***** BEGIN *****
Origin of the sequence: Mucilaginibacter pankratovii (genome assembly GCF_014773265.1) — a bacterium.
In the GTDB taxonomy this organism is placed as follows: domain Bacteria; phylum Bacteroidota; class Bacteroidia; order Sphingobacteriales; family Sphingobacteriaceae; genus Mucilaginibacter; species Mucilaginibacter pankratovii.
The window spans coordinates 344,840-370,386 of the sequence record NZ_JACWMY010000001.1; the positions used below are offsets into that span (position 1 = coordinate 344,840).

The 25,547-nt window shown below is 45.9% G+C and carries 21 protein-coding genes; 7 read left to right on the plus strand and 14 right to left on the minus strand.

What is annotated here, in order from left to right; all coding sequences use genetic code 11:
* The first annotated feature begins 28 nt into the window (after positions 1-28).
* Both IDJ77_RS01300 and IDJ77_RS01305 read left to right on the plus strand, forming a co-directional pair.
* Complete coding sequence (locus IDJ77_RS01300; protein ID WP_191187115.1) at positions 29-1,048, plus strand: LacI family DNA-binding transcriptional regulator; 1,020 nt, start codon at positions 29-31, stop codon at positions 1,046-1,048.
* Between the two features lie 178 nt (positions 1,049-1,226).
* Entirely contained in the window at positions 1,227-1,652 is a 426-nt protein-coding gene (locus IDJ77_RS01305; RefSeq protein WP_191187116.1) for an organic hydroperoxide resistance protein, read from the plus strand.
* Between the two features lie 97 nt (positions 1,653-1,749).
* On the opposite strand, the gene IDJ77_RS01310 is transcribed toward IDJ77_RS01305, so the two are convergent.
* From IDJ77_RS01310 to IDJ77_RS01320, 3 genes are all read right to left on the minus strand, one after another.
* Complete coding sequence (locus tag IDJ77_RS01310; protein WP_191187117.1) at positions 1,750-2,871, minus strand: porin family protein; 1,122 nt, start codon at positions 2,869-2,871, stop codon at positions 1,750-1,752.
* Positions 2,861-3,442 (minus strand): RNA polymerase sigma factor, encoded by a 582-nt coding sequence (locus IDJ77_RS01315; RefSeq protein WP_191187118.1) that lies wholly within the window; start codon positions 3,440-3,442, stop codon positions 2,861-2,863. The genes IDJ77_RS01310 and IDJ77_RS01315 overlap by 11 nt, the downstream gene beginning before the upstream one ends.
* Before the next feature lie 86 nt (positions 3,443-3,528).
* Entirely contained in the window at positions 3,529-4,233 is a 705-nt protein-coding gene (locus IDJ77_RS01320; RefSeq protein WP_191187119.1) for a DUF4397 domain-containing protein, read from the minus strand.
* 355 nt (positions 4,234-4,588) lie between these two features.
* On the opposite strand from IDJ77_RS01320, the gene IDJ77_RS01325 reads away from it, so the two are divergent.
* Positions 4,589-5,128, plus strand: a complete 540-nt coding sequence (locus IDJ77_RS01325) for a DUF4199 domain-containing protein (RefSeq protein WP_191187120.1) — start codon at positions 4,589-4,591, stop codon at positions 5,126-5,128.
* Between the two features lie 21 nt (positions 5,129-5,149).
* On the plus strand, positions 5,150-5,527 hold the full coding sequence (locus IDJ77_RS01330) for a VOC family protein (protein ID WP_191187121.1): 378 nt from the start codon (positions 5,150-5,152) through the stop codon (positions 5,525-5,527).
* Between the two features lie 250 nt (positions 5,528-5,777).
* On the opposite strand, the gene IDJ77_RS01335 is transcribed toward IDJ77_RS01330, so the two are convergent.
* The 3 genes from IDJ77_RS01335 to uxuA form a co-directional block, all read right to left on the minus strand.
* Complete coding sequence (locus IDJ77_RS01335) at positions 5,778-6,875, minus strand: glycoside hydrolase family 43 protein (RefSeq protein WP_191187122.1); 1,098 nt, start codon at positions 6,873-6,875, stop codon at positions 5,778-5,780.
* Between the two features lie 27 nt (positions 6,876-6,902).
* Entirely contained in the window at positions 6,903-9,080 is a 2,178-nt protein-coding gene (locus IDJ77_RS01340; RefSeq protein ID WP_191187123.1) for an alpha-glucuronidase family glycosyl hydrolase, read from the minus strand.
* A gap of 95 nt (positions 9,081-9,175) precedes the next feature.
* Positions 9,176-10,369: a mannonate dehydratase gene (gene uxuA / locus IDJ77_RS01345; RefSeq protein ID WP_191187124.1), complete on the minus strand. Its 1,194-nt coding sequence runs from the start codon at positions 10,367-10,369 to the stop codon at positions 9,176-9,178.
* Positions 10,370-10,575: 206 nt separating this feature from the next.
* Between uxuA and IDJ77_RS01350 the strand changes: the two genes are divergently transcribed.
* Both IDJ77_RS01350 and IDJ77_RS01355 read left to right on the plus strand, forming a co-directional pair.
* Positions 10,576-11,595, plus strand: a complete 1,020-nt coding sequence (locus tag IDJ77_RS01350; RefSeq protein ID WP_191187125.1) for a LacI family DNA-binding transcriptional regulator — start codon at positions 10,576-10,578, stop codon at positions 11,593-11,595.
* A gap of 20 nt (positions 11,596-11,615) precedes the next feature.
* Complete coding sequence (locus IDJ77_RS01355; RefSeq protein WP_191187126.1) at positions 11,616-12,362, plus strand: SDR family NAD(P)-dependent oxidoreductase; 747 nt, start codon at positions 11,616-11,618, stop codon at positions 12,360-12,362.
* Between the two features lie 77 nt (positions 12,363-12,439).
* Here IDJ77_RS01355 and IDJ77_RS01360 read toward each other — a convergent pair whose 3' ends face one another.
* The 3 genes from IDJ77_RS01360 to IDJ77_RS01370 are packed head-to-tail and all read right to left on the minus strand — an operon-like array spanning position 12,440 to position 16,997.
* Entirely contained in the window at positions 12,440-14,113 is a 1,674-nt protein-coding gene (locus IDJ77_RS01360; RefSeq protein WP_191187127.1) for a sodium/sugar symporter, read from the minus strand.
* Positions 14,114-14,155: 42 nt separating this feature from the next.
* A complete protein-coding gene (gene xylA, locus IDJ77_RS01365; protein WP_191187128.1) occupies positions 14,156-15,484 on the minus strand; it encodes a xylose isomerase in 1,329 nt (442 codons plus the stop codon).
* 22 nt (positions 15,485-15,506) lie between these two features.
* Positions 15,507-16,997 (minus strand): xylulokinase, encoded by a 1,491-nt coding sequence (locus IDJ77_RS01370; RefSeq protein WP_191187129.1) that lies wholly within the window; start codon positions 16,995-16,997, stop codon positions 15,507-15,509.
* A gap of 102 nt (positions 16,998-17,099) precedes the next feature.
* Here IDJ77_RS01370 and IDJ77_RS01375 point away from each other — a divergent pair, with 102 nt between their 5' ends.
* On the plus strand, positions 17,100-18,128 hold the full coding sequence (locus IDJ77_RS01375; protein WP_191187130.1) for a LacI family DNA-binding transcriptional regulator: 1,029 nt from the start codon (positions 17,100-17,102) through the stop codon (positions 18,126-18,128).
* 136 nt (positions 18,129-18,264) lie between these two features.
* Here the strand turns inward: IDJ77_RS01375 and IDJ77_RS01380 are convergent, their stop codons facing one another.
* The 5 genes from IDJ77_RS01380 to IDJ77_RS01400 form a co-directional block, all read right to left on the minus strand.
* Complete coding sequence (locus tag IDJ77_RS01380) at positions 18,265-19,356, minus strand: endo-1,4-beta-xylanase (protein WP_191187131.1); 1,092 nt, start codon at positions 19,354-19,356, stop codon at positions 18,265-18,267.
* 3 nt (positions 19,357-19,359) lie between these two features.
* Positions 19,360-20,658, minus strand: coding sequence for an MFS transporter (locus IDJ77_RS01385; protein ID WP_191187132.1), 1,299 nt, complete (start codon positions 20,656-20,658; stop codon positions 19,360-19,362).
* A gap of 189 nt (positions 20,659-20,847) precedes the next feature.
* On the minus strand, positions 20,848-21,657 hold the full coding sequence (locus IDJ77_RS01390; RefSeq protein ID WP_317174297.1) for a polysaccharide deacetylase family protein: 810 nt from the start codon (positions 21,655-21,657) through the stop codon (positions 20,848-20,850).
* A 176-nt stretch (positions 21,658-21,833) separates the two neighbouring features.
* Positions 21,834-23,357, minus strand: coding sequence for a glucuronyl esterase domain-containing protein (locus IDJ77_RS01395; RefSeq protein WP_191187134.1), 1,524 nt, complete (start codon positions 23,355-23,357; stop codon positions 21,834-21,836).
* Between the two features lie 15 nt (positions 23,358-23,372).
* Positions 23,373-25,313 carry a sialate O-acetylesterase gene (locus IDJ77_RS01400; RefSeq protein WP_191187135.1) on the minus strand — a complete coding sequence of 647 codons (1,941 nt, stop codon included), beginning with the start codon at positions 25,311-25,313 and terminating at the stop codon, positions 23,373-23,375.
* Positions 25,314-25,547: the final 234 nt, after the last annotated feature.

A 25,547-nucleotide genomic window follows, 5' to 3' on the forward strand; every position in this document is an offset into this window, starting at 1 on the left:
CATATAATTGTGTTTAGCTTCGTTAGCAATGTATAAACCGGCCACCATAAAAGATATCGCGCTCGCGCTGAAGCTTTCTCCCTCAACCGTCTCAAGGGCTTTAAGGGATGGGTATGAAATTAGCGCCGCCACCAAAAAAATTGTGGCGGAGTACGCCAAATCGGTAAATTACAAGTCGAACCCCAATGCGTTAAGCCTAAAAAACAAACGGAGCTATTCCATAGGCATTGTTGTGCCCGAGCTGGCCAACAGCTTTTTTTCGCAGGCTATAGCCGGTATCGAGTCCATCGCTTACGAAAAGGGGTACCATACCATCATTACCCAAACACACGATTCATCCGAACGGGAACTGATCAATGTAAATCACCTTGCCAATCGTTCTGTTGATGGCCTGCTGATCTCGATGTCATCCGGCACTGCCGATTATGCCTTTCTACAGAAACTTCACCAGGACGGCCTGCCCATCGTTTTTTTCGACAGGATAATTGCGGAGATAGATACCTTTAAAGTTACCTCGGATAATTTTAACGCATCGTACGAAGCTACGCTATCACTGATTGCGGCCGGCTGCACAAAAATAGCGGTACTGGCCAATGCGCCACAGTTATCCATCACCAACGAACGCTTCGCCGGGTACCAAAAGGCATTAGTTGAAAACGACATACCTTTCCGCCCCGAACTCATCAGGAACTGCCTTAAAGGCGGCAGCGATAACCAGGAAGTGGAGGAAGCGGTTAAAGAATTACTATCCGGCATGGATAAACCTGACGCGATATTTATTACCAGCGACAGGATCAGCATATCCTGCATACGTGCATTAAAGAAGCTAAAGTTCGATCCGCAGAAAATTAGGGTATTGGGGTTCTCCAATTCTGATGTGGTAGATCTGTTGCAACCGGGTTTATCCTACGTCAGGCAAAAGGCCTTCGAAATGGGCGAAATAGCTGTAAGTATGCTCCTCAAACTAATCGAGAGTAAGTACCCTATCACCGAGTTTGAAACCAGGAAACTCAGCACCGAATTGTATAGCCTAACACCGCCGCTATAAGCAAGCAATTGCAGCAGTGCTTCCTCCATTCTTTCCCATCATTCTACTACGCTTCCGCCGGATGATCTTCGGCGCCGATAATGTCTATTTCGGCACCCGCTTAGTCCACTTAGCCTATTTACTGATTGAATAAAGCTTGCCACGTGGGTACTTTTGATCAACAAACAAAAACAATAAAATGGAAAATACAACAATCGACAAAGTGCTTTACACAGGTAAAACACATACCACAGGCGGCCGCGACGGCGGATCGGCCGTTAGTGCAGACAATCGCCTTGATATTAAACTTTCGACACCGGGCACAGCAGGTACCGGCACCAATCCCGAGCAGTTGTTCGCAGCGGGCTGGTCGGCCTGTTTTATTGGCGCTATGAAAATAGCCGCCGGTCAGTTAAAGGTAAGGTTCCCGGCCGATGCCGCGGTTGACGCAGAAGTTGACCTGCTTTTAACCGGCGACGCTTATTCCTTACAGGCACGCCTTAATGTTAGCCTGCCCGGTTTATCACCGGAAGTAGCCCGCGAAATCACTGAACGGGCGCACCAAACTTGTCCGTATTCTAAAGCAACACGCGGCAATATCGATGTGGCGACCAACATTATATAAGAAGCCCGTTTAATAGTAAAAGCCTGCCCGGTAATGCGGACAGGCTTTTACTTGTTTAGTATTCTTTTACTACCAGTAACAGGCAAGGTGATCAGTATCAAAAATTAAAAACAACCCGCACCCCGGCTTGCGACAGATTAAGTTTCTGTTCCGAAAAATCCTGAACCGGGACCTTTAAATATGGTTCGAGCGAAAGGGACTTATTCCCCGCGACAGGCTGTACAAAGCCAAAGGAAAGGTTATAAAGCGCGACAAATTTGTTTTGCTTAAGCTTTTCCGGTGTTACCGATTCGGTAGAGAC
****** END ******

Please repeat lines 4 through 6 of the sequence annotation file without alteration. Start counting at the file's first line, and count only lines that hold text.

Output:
The 25,547-nt window shown below is 45.9% G+C and carries 21 protein-coding genes; 7 read left to right on the plus strand and 14 right to left on the minus strand.

What is annotated here, in order from left to right; all coding sequences use genetic code 11:
* The first annotated feature begins 28 nt into the window (after positions 1-28).